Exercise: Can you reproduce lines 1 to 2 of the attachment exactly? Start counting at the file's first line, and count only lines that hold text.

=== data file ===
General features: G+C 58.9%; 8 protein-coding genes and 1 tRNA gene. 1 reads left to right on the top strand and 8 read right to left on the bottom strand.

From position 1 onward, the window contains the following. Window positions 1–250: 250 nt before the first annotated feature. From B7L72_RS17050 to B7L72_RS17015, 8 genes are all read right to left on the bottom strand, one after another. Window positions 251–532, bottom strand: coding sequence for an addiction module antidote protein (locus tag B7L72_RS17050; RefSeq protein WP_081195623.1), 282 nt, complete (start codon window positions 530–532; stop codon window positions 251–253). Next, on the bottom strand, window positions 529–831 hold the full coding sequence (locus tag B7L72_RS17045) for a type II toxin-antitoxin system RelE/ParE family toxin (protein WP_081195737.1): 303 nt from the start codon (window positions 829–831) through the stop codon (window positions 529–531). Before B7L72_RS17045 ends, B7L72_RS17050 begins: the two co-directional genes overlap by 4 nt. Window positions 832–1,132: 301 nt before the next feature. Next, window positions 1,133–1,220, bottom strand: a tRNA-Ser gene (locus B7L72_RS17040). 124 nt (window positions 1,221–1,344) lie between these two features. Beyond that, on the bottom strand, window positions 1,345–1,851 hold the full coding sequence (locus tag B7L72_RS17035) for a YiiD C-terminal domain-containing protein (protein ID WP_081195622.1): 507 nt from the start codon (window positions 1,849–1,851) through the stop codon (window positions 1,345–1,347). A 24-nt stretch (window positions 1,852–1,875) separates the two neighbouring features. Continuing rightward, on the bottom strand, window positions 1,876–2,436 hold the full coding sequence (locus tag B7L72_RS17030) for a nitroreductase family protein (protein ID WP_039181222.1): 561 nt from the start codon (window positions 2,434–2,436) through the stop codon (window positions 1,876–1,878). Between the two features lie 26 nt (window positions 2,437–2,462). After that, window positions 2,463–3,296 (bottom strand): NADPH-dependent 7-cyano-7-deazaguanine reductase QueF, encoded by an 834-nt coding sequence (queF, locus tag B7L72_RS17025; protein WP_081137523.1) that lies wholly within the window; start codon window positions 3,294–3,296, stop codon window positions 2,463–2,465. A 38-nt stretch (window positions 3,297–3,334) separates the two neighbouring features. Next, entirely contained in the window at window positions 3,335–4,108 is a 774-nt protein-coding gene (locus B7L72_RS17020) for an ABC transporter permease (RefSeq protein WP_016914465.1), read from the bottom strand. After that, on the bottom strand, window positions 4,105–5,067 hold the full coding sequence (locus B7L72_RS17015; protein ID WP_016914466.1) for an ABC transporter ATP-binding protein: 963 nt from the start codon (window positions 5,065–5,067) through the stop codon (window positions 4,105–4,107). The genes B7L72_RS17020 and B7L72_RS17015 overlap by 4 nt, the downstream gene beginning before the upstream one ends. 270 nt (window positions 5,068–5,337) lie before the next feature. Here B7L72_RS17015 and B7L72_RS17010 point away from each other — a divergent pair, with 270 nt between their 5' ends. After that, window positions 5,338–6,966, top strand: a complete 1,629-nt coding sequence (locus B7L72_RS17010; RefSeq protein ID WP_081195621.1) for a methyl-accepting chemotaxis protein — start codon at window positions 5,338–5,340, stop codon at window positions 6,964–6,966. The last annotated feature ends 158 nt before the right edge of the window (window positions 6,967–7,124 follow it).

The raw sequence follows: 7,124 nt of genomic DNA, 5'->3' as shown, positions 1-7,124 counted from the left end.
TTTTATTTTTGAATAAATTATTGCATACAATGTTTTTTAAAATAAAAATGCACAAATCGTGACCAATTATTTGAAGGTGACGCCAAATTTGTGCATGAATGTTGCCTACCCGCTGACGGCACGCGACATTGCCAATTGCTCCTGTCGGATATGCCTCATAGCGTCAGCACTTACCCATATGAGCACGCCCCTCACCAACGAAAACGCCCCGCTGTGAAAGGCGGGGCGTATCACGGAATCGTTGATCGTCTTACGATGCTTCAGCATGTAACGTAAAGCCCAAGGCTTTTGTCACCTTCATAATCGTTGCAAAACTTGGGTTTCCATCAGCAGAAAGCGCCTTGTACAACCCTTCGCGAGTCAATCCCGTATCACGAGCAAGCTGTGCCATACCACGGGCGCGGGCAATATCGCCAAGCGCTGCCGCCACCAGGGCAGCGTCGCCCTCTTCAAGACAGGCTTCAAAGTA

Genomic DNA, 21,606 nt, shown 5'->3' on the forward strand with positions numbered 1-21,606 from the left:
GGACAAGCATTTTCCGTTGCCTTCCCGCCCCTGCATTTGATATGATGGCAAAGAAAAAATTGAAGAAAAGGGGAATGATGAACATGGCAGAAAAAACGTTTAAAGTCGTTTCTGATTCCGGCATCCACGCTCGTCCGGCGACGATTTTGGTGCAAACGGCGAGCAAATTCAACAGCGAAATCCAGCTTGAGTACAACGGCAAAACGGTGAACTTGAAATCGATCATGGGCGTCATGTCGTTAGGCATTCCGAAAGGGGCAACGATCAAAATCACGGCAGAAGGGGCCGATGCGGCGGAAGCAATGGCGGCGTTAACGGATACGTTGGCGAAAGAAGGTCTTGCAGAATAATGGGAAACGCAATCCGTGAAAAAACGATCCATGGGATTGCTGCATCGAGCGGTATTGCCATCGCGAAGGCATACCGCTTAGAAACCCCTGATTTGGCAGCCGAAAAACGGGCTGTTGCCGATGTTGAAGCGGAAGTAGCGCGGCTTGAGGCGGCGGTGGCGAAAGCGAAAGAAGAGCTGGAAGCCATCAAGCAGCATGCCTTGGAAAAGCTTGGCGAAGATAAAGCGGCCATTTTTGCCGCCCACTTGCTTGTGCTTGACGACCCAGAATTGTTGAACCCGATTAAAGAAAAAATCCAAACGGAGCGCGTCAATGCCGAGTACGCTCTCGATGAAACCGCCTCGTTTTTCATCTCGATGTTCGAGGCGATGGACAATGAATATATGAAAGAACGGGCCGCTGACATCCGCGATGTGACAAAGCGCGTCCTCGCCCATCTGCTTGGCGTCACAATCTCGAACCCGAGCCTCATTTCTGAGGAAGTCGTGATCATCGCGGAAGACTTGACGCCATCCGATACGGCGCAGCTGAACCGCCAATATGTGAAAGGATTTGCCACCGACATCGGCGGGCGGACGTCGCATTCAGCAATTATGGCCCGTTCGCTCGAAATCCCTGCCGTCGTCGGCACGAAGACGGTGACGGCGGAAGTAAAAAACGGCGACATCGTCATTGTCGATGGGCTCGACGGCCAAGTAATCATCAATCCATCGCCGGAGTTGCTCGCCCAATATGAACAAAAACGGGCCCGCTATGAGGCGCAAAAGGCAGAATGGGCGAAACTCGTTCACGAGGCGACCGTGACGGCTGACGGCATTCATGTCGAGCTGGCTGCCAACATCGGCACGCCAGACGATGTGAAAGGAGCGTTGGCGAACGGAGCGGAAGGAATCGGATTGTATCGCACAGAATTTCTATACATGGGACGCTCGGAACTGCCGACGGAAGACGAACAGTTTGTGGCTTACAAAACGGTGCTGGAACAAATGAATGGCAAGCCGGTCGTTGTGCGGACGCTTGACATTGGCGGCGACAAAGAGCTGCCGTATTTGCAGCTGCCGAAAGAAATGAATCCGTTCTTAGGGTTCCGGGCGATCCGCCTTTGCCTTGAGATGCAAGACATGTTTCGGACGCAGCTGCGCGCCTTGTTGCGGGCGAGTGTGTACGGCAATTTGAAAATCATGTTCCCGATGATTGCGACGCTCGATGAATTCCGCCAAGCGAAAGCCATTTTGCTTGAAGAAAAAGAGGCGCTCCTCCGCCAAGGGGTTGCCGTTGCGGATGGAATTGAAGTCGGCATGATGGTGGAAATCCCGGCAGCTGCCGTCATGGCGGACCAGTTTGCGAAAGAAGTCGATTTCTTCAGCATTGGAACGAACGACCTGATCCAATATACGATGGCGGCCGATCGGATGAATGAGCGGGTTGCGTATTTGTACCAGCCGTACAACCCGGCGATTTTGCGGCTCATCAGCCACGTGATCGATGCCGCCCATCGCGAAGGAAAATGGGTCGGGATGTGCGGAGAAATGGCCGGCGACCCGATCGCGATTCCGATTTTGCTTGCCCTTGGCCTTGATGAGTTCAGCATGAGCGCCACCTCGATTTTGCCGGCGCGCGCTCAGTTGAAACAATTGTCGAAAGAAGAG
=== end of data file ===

General features: G+C 58.9%; 8 protein-coding genes and 1 tRNA gene. 1 reads left to right on the top strand and 8 read right to left on the bottom strand.

From position 1 onward, the window contains the following. Window positions 1–250: 250 nt before the first annotated feature. From B7L72_RS17050 to B7L72_RS17015, 8 genes are all read right to left on the bottom strand, one after another. Window positions 251–532, bottom strand: coding sequence for an addiction module antidote protein (locus tag B7L72_RS17050; RefSeq protein WP_081195623.1), 282 nt, complete (start codon window positions 530–532; stop codon window positions 251–253). Next, on the bottom strand, window positions 529–831 hold the full coding sequence (locus tag B7L72_RS17045) for a type II toxin-antitoxin system RelE/ParE family toxin (protein WP_081195737.1): 303 nt from the start codon (window positions 829–831) through the stop codon (window positions 529–531). Before B7L72_RS17045 ends, B7L72_RS17050 begins: the two co-directional genes overlap by 4 nt. Window positions 832–1,132: 301 nt before the next feature. Next, window positions 1,133–1,220, bottom strand: a tRNA-Ser gene (locus B7L72_RS17040). 124 nt (window positions 1,221–1,344) lie between these two features. Beyond that, on the bottom strand, window positions 1,345–1,851 hold the full coding sequence (locus tag B7L72_RS17035) for a YiiD C-terminal domain-containing protein (protein ID WP_081195622.1): 507 nt from the start codon (window positions 1,849–1,851) through the stop codon (window positions 1,345–1,347). A 24-nt stretch (window positions 1,852–1,875) separates the two neighbouring features. Continuing rightward, on the bottom strand, window positions 1,876–2,436 hold the full coding sequence (locus tag B7L72_RS17030) for a nitroreductase family protein (protein ID WP_039181222.1): 561 nt from the start codon (window positions 2,434–2,436) through the stop codon (window positions 1,876–1,878). Between the two features lie 26 nt (window positions 2,437–2,462). After that, window positions 2,463–3,296 (bottom strand): NADPH-dependent 7-cyano-7-deazaguanine reductase QueF, encoded by an 834-nt coding sequence (queF, locus tag B7L72_RS17025; protein WP_081137523.1) that lies wholly within the window; start codon window positions 3,294–3,296, stop codon window positions 2,463–2,465. A 38-nt stretch (window positions 3,297–3,334) separates the two neighbouring features. Next, entirely contained in the window at window positions 3,335–4,108 is a 774-nt protein-coding gene (locus B7L72_RS17020) for an ABC transporter permease (RefSeq protein WP_016914465.1), read from the bottom strand. After that, on the bottom strand, window positions 4,105–5,067 hold the full coding sequence (locus B7L72_RS17015; protein ID WP_016914466.1) for an ABC transporter ATP-binding protein: 963 nt from the start codon (window positions 5,065–5,067) through the stop codon (window positions 4,105–4,107). The genes B7L72_RS17020 and B7L72_RS17015 overlap by 4 nt, the downstream gene beginning before the upstream one ends. 270 nt (window positions 5,068–5,337) lie before the next feature. Here B7L72_RS17015 and B7L72_RS17010 point away from each other — a divergent pair, with 270 nt between their 5' ends. After that, window positions 5,338–6,966, top strand: a complete 1,629-nt coding sequence (locus B7L72_RS17010; RefSeq protein ID WP_081195621.1) for a methyl-accepting chemotaxis protein — start codon at window positions 5,338–5,340, stop codon at window positions 6,964–6,966. The last annotated feature ends 158 nt before the right edge of the window (window positions 6,967–7,124 follow it).